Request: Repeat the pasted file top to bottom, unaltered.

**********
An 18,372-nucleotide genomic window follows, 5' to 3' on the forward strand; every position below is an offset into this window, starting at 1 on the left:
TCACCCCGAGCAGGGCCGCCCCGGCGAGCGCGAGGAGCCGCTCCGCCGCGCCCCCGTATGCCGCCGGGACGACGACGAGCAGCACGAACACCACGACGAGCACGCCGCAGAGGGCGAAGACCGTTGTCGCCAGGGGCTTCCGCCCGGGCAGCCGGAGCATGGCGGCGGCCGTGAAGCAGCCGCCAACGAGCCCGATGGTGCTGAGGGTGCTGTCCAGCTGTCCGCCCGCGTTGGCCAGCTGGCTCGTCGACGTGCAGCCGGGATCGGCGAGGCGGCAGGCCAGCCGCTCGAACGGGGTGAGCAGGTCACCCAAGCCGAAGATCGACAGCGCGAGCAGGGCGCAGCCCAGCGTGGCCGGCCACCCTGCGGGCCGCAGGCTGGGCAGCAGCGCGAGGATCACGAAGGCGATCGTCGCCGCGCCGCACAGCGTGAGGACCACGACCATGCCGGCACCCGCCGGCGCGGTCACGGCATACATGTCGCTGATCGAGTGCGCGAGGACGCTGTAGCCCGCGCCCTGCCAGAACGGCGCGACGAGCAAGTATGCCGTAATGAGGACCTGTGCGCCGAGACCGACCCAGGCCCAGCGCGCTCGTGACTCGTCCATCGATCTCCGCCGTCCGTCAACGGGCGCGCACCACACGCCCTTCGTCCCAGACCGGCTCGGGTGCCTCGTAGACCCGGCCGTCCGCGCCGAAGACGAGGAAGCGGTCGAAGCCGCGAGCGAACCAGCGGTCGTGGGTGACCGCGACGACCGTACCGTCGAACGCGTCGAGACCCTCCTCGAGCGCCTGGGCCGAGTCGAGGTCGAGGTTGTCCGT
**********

An 18,372-nucleotide genomic window follows, 5' to 3' on the forward strand; every position below is an offset into this window, starting at 1 on the left:
TCACCCCGAGCAGGGCCGCCCCGGCGAGCGCGAGGAGCCGCTCCGCCGCGCCCCCGTATGCCGCCGGGACGACGACGAGCAGCACGAACACCACGACGAGCACGCCGCAGAGGGCGAAGACCGTTGTCGCCAGGGGCTTCCGCCCGGGCAGCCGGAGCATGGCGGCGGCCGTGAAGCAGCCGCCAACGAGCCCGATGGTGCTGAGGGTGCTGTCCAGCTGTCCGCCCGCGTTGGCCAGCTGGCTCGTCGACGTGCAGCCGGGATCGGCGAGGCGGCAGGCCAGCCGCTCGAACGGGGTGAGCAGGTCACCCAAGCCGAAGATCGACAGCGCGAGCAGGGCGCAGCCCAGCGTGGCCGGCCACCCTGCGGGCCGCAGGCTGGGCAGCAGCGCGAGGATCACGAAGGCGATCGTCGCCGCGCCGCACAGCGTGAGGACCACGACCATGCCGGCACCCGCCGGCGCGGTCACGGCATACATGTCGCTGATCGAGTGCGCGAGGACGCTGTAGCCCGCGCCCTGCCAGAACGGCGCGACGAGCAAGTATGCCGTAATGAGGACCTGTGCGCCGAGACCGACCCAGGCCCAGCGCGCTCGTGACTCGTCCATCGATCTCCGCCGTCCGTCAACGGGCGCGCACCACACGCCCTTCGTCCCAGACCGGCTCGGGTGCCTCGTAGACCCGGCCGTCCGCGCCGAAGACGAGGAAGCGGTCGAAGCCGCGAGCGAACCAGCGGTCGTGGGTGACCGCGACGACCGTACCGTCGAACGCGTCGAGACCCTCCTCGAGCGCCTGGGCCGAGTCGAGGTCGAGGTTGTCCGT